By Andrea Lucia

DALLAS ( – Preliminary tests show aerial spraying in Dallas County may have dramatically decreased the number of mosquitoes carrying the West Nile virus.

The US Centers for Disease Control and Prevention released a report Thursday afternoon showing a 93 percent reduction in areas east and south of Dallas.

Those areas, including Rowlett, Mesquite, and Duncanville, were sprayed with pesticide from planes flying overhead on two consecutive nights earlier this month.

Those areas are the easiest to gauge and likely had the best result, according to Dr. Janet McCallister, of the CDC.

The new data also shows a “marked decrease” in mosquitoes in other parts of Dallas where aerial spraying was interrupted by storms.

Dr. McCallister, however, said, that data still needs to be further reviewed before it can be released.

Areas that received no aerial spraying, meanwhile, showed an increase in the number of mosquitoes, known to carry the virus, by an estimated 20 percent.

“The city of Dallas did the right thing. Mosquitoes were killed. No one was hurt by the spraying. And, if we hadn’t executed this plan, we now have information that says the growth in the mosquito population would not have gone down on their own, but probably would have risen,” said Mayor Rawlings.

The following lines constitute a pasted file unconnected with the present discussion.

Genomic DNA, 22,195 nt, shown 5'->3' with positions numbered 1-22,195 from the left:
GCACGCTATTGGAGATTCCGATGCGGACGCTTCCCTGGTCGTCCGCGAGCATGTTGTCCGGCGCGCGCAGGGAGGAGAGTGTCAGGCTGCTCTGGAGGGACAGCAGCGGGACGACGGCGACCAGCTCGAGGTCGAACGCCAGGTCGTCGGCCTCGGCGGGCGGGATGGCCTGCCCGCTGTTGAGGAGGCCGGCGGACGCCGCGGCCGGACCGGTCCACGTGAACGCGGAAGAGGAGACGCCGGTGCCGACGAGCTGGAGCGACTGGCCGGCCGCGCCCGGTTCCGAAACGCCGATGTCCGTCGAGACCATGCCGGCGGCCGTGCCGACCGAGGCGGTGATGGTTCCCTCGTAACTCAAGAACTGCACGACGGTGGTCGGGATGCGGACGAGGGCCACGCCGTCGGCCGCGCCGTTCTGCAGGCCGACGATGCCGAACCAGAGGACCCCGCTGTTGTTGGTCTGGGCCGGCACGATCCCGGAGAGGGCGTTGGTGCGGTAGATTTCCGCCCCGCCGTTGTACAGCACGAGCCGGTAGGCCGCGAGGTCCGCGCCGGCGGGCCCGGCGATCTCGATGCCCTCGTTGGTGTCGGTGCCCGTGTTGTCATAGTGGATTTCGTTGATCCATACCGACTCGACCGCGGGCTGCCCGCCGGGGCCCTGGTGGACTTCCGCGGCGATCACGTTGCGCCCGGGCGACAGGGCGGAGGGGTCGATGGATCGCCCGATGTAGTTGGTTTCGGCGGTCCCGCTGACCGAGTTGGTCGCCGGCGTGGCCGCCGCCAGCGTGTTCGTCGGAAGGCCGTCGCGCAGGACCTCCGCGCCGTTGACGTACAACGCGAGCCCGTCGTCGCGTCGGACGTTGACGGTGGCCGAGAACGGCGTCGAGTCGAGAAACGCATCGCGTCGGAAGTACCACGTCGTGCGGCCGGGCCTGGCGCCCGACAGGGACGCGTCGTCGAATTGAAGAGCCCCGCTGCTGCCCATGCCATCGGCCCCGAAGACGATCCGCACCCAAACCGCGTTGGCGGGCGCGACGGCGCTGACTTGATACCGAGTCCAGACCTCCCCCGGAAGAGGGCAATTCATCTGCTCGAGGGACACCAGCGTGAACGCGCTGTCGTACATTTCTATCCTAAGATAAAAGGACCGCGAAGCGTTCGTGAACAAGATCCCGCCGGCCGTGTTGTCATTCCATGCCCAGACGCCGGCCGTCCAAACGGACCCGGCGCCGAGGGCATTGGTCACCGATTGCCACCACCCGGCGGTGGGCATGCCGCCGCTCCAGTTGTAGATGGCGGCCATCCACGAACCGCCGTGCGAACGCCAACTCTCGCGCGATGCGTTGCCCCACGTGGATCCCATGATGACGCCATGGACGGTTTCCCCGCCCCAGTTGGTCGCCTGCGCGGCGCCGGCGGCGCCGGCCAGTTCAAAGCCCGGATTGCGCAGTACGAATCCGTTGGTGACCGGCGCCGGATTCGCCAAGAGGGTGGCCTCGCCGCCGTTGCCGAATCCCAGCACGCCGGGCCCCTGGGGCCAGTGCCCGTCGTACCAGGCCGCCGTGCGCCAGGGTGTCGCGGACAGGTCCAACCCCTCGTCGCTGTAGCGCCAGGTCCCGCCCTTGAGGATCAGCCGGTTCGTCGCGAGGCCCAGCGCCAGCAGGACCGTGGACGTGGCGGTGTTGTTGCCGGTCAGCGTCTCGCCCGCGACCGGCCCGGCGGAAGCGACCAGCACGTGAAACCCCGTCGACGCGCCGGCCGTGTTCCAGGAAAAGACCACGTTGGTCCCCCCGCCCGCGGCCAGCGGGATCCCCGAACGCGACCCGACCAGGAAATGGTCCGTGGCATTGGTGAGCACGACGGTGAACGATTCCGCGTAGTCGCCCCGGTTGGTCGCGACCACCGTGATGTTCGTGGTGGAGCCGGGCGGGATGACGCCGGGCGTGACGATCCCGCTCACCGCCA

Local leaders however warned there is still a risk of contracting the virus.

“Let me be clear, we will see more human cases,” said Dallas County Judge Clay Jenkins. “We cannot possibly kill every potential carrier mosquito. We will continue surveillance and we will take swift action when appropriate.”

Mayor Rawlings said, at this time, there is no need for further aerial spraying. The city’s ground spraying and public awareness campaign, though, will continue.

Dallas County Web Site

Map of Areas Sprayed (PDF) – Data released today is from Zone 3.  According to the CDC, data from zone 1 & 2 shows a decrease, but specific data is not ready for release.  Areas *not sprayed* show an increase.

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